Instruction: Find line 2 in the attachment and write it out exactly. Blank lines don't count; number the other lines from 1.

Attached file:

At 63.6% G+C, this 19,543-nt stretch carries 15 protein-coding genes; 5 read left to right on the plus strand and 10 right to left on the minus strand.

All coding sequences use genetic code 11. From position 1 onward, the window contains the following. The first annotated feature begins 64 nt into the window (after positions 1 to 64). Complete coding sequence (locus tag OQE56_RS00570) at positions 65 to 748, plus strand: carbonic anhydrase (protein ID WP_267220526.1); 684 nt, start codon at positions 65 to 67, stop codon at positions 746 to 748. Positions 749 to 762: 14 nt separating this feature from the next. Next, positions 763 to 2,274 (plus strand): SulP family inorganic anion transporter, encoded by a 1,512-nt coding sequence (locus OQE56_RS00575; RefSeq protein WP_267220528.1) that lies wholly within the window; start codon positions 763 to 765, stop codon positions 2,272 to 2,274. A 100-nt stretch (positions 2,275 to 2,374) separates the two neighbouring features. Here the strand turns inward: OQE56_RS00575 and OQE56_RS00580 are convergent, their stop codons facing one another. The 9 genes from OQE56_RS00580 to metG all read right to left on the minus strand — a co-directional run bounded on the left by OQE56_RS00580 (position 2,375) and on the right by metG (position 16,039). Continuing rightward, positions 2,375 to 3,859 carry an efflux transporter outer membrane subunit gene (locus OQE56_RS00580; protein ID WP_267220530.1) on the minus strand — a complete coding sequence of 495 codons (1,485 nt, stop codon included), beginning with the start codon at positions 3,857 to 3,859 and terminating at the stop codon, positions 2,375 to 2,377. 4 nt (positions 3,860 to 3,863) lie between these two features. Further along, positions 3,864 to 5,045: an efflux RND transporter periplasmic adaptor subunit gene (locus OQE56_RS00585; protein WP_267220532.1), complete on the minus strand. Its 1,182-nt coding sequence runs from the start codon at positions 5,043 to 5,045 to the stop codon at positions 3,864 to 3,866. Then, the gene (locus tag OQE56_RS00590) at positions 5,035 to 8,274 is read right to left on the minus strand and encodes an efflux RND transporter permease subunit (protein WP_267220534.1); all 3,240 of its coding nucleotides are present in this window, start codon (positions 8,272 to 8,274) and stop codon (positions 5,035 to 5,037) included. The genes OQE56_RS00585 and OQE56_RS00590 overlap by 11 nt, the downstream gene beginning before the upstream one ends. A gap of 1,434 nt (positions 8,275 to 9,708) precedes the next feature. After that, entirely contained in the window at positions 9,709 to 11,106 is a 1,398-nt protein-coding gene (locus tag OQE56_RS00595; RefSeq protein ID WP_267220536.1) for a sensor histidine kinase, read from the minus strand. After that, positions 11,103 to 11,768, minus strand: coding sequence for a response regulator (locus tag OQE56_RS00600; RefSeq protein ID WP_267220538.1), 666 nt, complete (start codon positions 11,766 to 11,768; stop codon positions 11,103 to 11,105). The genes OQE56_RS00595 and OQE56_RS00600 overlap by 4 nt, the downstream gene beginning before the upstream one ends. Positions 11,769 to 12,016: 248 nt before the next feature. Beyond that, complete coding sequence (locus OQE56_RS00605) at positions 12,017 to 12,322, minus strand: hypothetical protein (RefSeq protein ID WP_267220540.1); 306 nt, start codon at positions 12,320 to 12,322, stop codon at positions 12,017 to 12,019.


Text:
All coding sequences use genetic code 11. From position 1 onward, the window contains the following. The first annotated feature begins 64 nt into the window (after positions 1 to 64). Complete coding sequence (locus tag OQE56_RS00570) at positions 65 to 748, plus strand: carbonic anhydrase (protein ID WP_267220526.1); 684 nt, start codon at positions 65 to 67, stop codon at positions 746 to 748. Positions 749 to 762: 14 nt separating this feature from the next. Next, positions 763 to 2,274 (plus strand): SulP family inorganic anion transporter, encoded by a 1,512-nt coding sequence (locus OQE56_RS00575; RefSeq protein WP_267220528.1) that lies wholly within the window; start codon positions 763 to 765, stop codon positions 2,272 to 2,274. A 100-nt stretch (positions 2,275 to 2,374) separates the two neighbouring features. Here the strand turns inward: OQE56_RS00575 and OQE56_RS00580 are convergent, their stop codons facing one another. The 9 genes from OQE56_RS00580 to metG all read right to left on the minus strand — a co-directional run bounded on the left by OQE56_RS00580 (position 2,375) and on the right by metG (position 16,039). Continuing rightward, positions 2,375 to 3,859 carry an efflux transporter outer membrane subunit gene (locus OQE56_RS00580; protein ID WP_267220530.1) on the minus strand — a complete coding sequence of 495 codons (1,485 nt, stop codon included), beginning with the start codon at positions 3,857 to 3,859 and terminating at the stop codon, positions 2,375 to 2,377. 4 nt (positions 3,860 to 3,863) lie between these two features. Further along, positions 3,864 to 5,045: an efflux RND transporter periplasmic adaptor subunit gene (locus OQE56_RS00585; protein WP_267220532.1), complete on the minus strand. Its 1,182-nt coding sequence runs from the start codon at positions 5,043 to 5,045 to the stop codon at positions 3,864 to 3,866. Then, the gene (locus tag OQE56_RS00590) at positions 5,035 to 8,274 is read right to left on the minus strand and encodes an efflux RND transporter permease subunit (protein WP_267220534.1); all 3,240 of its coding nucleotides are present in this window, start codon (positions 8,272 to 8,274) and stop codon (positions 5,035 to 5,037) included. The genes OQE56_RS00585 and OQE56_RS00590 overlap by 11 nt, the downstream gene beginning before the upstream one ends. A gap of 1,434 nt (positions 8,275 to 9,708) precedes the next feature. After that, entirely contained in the window at positions 9,709 to 11,106 is a 1,398-nt protein-coding gene (locus tag OQE56_RS00595; RefSeq protein ID WP_267220536.1) for a sensor histidine kinase, read from the minus strand. After that, positions 11,103 to 11,768, minus strand: coding sequence for a response regulator (locus tag OQE56_RS00600; RefSeq protein ID WP_267220538.1), 666 nt, complete (start codon positions 11,766 to 11,768; stop codon positions 11,103 to 11,105). The genes OQE56_RS00595 and OQE56_RS00600 overlap by 4 nt, the downstream gene beginning before the upstream one ends. Positions 11,769 to 12,016: 248 nt before the next feature. Beyond that, complete coding sequence (locus OQE56_RS00605) at positions 12,017 to 12,322, minus strand: hypothetical protein (RefSeq protein ID WP_267220540.1); 306 nt, start codon at positions 12,320 to 12,322, stop codon at positions 12,017 to 12,019.